Rusbridger maintained the liberal traditions of the paper, it is safe to say the editorial values of the Guardian and Guido clash. We’re believers in the liberating power and prowess of capitalism in raising living standards for all. They’re hand-wringing worriers about social justice who want to tax us into equality. So much for economics as politics by other means. However we’re admirers of the tenacity with which Rusbridger pursued some stories – phone hacking was mostly indefensible, the Snowden revelations were in the public interest, as were the Wikileaks revelations – which they handled well in the circumstances.

Rusbridger’s Guardian lost money, this along with their shifty offshore assets tax hypocrisy was a constant theme of ours for years. Guido believes that profit is the best guarantor of independence. A multiplicity of revenue streams means never being so dependent that you are compromised. The Guardian’s business model has profit as a secondary consideration, having succeeded in creating a massive tax efficient endowment from selling Auto Trader. If they don’t overspend too much that will last them for many decades yet and, even if they do, Liz Forgan told Guido that she could see a few billionaires endowing their brand of liberal journalism in perpetuity.

On balance as a news brand Rusbridger’s Guardian is a triumph, as a business less so. However, to be fair, who in the newspaper business has been more successful?

Two anecdotes: Guido was once cornered at an awards ceremony by Rusbridger’s two daughters, they physically pinned him to a pillar and berated him for an age – in no uncertain terms – for being sexist and, far more importantly, mean to their father. On recounting this story to Alan he literally beamed with fatherly pride.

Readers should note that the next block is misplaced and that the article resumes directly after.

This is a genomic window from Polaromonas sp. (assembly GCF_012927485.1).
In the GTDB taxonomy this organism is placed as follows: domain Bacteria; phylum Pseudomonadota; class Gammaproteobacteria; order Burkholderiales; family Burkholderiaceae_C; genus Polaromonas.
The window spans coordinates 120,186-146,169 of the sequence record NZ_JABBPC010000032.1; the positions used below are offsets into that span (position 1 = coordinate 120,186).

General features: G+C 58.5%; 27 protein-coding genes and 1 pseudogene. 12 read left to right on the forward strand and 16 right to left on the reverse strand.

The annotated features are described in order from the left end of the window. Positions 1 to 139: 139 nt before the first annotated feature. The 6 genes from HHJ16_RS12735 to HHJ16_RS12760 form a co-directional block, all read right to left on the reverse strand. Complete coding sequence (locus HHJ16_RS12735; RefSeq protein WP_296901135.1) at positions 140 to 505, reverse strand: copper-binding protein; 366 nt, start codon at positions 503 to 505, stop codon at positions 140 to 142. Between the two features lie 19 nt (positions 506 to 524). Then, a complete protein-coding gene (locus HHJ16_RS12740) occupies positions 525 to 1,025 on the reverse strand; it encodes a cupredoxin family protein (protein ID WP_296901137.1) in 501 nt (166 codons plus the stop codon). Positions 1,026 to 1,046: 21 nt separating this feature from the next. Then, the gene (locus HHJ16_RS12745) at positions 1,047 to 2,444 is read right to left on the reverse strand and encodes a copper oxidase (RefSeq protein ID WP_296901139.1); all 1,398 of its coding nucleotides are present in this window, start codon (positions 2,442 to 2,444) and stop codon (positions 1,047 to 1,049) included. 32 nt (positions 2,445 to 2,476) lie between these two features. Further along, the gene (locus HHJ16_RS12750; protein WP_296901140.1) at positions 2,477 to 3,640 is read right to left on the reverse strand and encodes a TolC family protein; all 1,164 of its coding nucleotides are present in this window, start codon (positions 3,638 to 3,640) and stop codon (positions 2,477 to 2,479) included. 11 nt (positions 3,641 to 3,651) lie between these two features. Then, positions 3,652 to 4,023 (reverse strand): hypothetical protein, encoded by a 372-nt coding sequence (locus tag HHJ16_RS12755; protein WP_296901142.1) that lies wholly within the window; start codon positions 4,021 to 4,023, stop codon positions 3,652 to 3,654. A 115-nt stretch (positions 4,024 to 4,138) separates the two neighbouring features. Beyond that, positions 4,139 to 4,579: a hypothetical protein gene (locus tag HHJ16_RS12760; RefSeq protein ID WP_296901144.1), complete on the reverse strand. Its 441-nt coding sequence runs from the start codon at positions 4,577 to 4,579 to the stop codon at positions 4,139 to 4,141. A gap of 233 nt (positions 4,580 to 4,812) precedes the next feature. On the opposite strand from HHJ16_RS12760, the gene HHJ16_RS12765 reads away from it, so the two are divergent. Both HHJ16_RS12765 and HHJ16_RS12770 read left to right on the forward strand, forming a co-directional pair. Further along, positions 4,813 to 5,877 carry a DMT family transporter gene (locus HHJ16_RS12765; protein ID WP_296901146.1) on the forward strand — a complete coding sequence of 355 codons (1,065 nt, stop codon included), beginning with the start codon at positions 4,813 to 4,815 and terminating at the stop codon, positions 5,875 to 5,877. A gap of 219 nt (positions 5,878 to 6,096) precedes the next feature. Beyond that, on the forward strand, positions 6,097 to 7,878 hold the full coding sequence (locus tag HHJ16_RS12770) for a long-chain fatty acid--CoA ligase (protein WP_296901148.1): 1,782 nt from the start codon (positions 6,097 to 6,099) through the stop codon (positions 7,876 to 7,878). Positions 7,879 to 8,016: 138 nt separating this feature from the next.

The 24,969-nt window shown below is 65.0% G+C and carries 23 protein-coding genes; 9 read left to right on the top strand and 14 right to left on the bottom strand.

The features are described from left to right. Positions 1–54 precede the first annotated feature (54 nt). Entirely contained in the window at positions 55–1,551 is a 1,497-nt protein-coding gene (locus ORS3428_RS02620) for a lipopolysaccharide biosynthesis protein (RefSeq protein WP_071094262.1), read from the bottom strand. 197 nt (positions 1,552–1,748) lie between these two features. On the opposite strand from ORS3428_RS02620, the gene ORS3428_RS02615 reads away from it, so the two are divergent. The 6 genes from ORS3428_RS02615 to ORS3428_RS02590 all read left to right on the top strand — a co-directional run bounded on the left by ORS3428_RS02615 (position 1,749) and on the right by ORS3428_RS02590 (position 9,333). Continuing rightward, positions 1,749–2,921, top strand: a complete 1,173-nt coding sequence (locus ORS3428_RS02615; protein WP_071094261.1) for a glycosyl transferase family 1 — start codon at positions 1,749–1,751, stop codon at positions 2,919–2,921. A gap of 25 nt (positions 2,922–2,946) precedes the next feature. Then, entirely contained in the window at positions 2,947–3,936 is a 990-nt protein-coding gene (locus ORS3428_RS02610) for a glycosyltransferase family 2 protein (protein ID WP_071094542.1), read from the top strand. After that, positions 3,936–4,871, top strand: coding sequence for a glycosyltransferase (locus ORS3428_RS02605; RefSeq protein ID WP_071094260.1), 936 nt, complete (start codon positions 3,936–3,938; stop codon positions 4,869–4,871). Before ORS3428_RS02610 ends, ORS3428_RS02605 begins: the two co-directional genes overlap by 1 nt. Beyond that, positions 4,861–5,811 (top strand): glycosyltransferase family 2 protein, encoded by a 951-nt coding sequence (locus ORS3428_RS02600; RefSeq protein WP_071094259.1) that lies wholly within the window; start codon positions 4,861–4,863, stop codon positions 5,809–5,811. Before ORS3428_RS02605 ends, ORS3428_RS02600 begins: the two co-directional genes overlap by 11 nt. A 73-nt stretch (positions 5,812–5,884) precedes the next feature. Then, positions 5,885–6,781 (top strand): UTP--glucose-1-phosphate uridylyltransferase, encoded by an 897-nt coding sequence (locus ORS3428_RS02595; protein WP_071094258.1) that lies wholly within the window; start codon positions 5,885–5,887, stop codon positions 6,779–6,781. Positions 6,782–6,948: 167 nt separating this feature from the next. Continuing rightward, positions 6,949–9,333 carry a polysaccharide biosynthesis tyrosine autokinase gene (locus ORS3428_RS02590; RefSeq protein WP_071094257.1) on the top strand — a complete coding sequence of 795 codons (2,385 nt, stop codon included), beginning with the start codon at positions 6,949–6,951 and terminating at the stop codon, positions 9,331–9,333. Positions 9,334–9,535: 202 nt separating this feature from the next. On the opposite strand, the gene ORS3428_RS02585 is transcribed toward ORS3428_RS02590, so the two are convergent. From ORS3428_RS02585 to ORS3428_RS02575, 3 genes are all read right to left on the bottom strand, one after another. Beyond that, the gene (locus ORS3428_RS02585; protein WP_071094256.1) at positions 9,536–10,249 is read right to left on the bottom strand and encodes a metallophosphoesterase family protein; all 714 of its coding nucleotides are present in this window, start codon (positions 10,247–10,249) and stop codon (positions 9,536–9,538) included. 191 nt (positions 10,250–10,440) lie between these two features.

Some years before that, at a think-tank lunch, Rusbridger was the guest speaker and positively glared at Guido throughout his talk on the difficulties of keeping a newspaper viable in the dawning digital age. When it came for questions he seized the moment to have a go back at Guido. Pointing his finger, he sneered “you’d probably be glad to see us go under, wouldn’t you, well?” At this point Guido turned to the chairman of the lunch: “This is under Chatham House rules, isn’t it? None of us can report who says what?” The chairman nodded. Guido turned back to Rusbridger, “Whenever I am abroad on holiday it is the paper I choose to buy for the breadth and depth of coverage. You edit one of the greatest papers in the world.” Deflated, Alan slumped back in his chair with a bemused grin…